December 2017 IssueLong scroll reading

December 1, 2017

By David Snowball

Dear friends,

Welcome to Winter. It’s my favorite time of the year. My students, with their hummingbird-like metabolisms, are loath to surrender their shorts and sandals even now.

The midwinter holidays ahead – not just Christmas but a dozen other celebrations rooted in other cultures and other traditions – are, at base, expressions of gratitude. They occur in the darkest, coldest, most threatening time of year. They occur at the moment when we most need others, and they most need us. No one thrives when they’re alone and each day brings 14 to 18 hours of darkness. And so we’ve chosen, from time immemorial, to open our hearts and our homes, our arms and our pantries, to friends and strangers alike.

Don’t talk yourself out of that impulse. Don’t worry about whether your gift is glittery (if people actually care about that, you’re sharing gifts with the wrong people) or your meal is perfect (Martha Stewart’s were and she ended up in the Big House). People most appreciate gifts that make them think of you; give a part of yourself. Follow the Grinch. Take advice from Scrooged. Tell someone they make you smile, hug them if you dare, smile and go.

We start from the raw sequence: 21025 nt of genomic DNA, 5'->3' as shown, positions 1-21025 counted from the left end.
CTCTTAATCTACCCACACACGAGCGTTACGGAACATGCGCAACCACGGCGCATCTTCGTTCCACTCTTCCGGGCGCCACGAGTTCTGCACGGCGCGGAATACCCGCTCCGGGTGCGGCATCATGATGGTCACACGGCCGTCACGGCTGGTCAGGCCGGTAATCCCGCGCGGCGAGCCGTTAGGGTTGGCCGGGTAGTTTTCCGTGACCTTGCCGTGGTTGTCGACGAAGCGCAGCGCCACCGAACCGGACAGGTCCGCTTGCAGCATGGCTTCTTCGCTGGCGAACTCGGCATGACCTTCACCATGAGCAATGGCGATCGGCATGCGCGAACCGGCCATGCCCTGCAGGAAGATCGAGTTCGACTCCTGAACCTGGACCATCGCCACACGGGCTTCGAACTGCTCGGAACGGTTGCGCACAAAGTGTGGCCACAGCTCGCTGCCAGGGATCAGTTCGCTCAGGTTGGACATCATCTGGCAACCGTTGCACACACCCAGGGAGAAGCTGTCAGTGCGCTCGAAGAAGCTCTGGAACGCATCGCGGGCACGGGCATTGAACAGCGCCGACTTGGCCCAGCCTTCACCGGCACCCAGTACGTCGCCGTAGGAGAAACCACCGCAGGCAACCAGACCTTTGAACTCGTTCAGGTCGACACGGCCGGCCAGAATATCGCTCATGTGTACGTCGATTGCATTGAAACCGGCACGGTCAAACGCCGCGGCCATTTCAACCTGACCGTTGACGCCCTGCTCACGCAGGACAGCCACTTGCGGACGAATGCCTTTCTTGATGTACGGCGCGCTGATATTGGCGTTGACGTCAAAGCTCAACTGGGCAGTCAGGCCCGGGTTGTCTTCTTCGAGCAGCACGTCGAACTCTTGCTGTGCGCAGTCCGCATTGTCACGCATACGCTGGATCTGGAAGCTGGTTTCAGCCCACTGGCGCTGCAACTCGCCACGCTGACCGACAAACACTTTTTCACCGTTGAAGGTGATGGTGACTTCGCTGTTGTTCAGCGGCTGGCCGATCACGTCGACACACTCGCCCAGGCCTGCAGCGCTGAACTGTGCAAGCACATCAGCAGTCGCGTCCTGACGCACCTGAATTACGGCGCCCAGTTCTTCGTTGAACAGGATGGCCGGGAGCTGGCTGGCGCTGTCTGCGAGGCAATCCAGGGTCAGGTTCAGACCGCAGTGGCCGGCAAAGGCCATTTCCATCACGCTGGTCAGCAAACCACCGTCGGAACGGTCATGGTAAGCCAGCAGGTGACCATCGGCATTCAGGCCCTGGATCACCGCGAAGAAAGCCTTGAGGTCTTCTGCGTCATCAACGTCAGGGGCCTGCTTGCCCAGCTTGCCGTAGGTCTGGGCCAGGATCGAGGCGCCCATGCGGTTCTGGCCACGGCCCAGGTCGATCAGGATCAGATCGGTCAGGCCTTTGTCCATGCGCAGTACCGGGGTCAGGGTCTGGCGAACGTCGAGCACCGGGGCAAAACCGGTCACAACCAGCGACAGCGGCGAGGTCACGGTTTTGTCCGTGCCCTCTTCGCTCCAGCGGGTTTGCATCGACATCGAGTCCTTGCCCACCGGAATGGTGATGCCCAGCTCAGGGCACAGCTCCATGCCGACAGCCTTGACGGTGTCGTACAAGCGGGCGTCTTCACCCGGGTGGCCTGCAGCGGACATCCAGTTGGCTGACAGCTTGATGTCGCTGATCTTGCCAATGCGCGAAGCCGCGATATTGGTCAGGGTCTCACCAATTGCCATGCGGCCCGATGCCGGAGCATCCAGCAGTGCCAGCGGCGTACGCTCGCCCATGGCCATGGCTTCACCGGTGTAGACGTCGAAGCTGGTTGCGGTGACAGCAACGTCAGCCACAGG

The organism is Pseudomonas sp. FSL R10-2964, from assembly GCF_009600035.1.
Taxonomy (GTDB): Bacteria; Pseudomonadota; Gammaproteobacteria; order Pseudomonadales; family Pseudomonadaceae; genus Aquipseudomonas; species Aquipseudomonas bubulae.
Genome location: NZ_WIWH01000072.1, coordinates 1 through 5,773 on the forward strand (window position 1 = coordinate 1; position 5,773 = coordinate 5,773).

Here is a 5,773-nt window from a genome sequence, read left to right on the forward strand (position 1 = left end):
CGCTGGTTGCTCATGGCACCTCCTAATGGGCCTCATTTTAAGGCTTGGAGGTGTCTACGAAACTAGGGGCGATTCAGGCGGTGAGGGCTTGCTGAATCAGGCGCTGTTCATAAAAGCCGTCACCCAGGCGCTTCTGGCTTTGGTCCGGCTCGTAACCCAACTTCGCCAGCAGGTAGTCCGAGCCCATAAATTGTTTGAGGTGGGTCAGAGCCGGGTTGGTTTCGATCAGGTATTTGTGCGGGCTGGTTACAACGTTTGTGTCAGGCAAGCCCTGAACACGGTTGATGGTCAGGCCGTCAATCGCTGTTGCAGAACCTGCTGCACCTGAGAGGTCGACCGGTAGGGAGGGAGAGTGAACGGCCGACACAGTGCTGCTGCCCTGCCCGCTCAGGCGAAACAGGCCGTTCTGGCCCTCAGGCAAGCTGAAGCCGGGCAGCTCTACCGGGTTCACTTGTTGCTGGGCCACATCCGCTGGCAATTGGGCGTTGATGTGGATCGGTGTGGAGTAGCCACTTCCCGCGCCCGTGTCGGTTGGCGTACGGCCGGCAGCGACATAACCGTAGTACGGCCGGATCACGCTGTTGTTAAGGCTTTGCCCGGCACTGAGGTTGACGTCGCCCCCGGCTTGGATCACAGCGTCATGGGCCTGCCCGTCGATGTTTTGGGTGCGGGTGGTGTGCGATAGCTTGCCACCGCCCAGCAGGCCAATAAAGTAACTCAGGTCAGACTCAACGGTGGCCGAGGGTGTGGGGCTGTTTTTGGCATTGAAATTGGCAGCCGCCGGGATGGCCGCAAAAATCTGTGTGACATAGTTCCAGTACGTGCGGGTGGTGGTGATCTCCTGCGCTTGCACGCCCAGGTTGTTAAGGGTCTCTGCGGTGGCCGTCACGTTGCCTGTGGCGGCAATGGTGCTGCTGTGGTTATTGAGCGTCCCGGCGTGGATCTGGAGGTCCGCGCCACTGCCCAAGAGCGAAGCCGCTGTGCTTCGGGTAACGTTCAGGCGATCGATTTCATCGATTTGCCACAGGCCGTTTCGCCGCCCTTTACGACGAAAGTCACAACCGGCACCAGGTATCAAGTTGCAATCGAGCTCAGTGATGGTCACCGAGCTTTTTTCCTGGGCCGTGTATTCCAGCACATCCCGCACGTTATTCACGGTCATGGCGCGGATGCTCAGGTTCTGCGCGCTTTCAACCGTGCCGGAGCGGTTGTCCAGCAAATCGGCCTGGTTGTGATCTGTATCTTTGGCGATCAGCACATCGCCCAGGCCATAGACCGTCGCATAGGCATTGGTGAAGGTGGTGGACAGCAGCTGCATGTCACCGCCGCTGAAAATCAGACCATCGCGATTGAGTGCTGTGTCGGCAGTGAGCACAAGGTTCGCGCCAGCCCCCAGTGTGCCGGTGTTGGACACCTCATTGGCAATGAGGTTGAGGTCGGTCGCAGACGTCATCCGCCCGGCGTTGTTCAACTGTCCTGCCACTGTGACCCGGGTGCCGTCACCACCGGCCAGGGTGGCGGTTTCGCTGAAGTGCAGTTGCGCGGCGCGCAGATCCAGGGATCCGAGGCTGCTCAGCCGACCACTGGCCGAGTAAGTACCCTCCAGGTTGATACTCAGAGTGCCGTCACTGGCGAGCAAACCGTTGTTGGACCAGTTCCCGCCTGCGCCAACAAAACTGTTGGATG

In the midst of Hurricane Harvey’s assault on the Houston area in early September, we reminded you that you could make a difference by reaching out – then and there, while the need was great and the impulse was at the top of your mind – to help folks. I made two personal notes then. The first was that I’d chosen to contribute to the Houston Food Bank and the Animal Defense League of Texas, which handled pet rescue and rehabilitation. The second was that I’d remind you – and myself – to give again by year’s end. “The pattern is painful: disaster strikes, money and attention pour in, the immediate crisis abates, we move on … and a region is left with few resources as they begin the long slog to rebuild homes, re-open schools and find meaningful employment for folks who always lived with limited financial resources.”

I did check in and, happily, I did give again. The Houston Food Bank has a particularly compelling opportunity: first time gifts are matched 3:1.

The Riverbend Food Bank serving my home community, the Iowa/Illinois Quad Cities, couldn’t offer any such incentive but they, too, made a compelling point: my neighbors need help and, for $20, I could feed a hundred.

And so I did. To both. You could, too. Donor’s Choose helps teachers in need. (Non-profit.) Marketplace provides some of the sharpest, more accessible financial journalism on the air. (Non-profit.) Wikipedia is now the universal encyclopedia, free, volunteer and run on a shoestring. (Non-profit.) Heck, Charity Navigator, the service that tells you which non-profits use your money most responsibly and effectively, is itself a donor-supported non-profit. Pick one of them. Pick your own cause. But don’t walk away from the opportunity to make a difference for the folks who make a difference to our lives and our neighbors.

Oh, by the way, you make me smile. I’m endlessly humbled (and pleased) at the realization that you’re dropping by to see what we’ve been thinking. Thanks for that!

“Rembrandt of Red Ink”